Recently I was lucky enough to attend some of lectures at the Gartner Symposium held in Barcelona. The conference was the stage for two sets of battles, the first of which involved Microsoft and Google in the battle of the platforms.
Both companies were peddling the notion of flexible working through mobile technology – ultimately blurring the lines between the employees’ personal life and work life.
Aside from the devices themselves, the main enabler is to put your data into the cloud hosted by either vendor. Doing this allows your data to be used ubiquitously across a range of applications and devices – anywhere you happen to be.
Production versus Protection
It will surely be interesting to see how companies trade the productivity gains against the negatives of cyber risks, supply chain risks (failures in platform provider infrastructure), and the general increasing risk of data loss through a more mobile workforce.
Clearly to allow productivity while controlling risk is going to be tough for many companies, this idea links nicely with a second battle at the conference.
Two tribes: Suits & Hoodies
Big Data seemed to be one of the most popular presentation themes at the conference, partly because of the usual hype around the subject but more because the speaker, Frank Buytendijk, delivered an inspirational presentation delivering both a vision through to 2020, while casting an insightful and humorous eye over the subject.
Like many, I could easily relate to the description of two identifiable groups of people within organisations – the “suits” and the “hoodies.”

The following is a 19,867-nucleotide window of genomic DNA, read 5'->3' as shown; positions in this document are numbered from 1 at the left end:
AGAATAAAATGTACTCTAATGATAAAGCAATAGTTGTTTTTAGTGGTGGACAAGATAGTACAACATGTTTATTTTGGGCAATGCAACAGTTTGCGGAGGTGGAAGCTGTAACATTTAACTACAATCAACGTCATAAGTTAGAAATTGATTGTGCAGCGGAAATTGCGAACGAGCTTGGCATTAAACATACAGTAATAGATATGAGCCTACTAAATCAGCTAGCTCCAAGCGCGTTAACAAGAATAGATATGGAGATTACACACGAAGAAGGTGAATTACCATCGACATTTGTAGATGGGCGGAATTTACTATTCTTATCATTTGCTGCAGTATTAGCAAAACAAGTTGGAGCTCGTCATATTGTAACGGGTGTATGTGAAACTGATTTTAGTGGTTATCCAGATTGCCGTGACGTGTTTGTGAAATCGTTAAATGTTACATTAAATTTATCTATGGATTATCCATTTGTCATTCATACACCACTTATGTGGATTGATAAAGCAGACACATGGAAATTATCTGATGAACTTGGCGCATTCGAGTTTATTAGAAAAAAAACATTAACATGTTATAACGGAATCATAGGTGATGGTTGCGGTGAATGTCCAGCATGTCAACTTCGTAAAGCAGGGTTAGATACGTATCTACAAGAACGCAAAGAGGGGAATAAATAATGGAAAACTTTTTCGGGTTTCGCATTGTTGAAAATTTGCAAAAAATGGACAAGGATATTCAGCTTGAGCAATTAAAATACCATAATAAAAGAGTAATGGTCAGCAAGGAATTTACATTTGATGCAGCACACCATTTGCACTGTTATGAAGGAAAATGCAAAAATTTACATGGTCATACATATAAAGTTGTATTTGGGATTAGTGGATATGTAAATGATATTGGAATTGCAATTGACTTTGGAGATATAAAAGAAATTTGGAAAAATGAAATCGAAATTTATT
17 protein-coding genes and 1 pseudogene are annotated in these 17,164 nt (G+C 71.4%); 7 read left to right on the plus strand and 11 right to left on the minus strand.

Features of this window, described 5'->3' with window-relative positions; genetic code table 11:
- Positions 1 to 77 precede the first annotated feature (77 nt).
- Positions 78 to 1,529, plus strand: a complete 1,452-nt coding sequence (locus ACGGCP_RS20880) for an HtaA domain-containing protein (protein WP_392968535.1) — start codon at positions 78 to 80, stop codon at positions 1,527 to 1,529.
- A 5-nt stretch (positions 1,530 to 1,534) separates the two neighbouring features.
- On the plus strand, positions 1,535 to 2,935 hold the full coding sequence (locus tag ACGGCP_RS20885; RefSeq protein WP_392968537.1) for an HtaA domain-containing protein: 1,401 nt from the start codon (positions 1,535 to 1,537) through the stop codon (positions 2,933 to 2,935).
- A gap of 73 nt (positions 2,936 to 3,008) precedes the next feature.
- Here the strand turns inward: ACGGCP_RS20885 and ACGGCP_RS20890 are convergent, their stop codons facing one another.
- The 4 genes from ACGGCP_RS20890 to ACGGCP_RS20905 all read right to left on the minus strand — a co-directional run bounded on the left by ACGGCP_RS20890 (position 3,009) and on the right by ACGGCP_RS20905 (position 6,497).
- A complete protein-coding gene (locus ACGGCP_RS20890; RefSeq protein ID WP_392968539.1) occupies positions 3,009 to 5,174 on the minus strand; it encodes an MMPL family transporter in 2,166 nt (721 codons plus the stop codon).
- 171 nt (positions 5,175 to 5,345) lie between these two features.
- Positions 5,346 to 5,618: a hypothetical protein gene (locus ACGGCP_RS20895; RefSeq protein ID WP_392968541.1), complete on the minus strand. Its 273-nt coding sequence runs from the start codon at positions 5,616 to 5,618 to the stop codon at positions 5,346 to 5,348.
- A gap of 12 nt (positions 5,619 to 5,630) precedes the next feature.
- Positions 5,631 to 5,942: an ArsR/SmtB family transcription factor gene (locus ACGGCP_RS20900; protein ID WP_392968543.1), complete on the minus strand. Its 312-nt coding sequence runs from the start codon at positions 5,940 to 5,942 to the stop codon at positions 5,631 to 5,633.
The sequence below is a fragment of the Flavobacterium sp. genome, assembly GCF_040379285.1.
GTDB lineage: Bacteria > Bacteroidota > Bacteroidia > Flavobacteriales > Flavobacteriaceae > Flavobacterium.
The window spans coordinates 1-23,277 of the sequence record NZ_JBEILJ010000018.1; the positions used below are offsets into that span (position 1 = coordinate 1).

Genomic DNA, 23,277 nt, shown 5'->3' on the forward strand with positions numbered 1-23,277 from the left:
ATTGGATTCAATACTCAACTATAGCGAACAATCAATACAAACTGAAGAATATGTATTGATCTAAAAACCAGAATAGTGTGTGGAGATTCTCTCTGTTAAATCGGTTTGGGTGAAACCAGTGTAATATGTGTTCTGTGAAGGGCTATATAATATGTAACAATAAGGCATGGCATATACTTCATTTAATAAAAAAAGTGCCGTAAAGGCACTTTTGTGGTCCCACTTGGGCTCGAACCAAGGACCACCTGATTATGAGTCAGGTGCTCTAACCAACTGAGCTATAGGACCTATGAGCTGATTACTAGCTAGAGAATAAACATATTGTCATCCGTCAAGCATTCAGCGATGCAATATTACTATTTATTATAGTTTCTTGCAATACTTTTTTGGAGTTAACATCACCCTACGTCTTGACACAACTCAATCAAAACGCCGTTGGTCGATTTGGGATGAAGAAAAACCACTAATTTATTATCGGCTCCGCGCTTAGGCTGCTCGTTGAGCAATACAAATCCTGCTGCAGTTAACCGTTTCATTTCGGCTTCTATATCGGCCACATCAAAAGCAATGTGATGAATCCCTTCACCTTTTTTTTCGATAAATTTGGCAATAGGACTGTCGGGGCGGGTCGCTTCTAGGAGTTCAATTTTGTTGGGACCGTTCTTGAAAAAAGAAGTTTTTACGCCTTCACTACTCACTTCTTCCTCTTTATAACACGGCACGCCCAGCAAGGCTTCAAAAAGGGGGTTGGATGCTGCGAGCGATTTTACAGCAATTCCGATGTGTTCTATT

Suits are those who are associated with “top-down approaches,” “standards,” “change management,” “metadata,” “standardisation,” and as such, relate to the IT teams of the past 20 years.
The “hoodies” are those who are associated with terms such as “disruptive”, “agile”, “innovation”, “unstructured”, “Big Data”, “bottom-up” and so on. Naturally these two groups have conflicting principles but the trick is to bring the strengths of both to the table.
Perhaps this means taking the hoodie approach at the start of a project lifecycle to drive innovation, value, productivity and data product.
Once value is recognised and established, the emphasis is shifted towards the suits to ensure standardisation, centralisation, enterprise adoption and full control of security, change management etc.
My personal belief is to utilise the best of both in tandem throughout the lifecycle but this can encourage conflict.
The vision outlined by Gartner was that by 2015, 85% of companies will be exploiting value from Big Data to some extent and that by 2016, 30% of companies will have found a way to monetise it.
Time to Tread Carefully
Of particular interest from an insurance stand-point was the prediction that by 2016 26% of companies will encounter a reputational risk or a loss from the misuse of Big Data.
Cases such as TomTom show that when companies take data used in one context and aggregate it, if it creates value when used in a completely different context, they risk a backlash emanating from those who originally supplied the data.
Food for thought for risk managers in companies and indeed the insurance industry which needs to help companies manage this particular risk. Perhaps this also serves as an early warning for insurance and other intermediaries who by their very nature, manage and use data on behalf of their customers.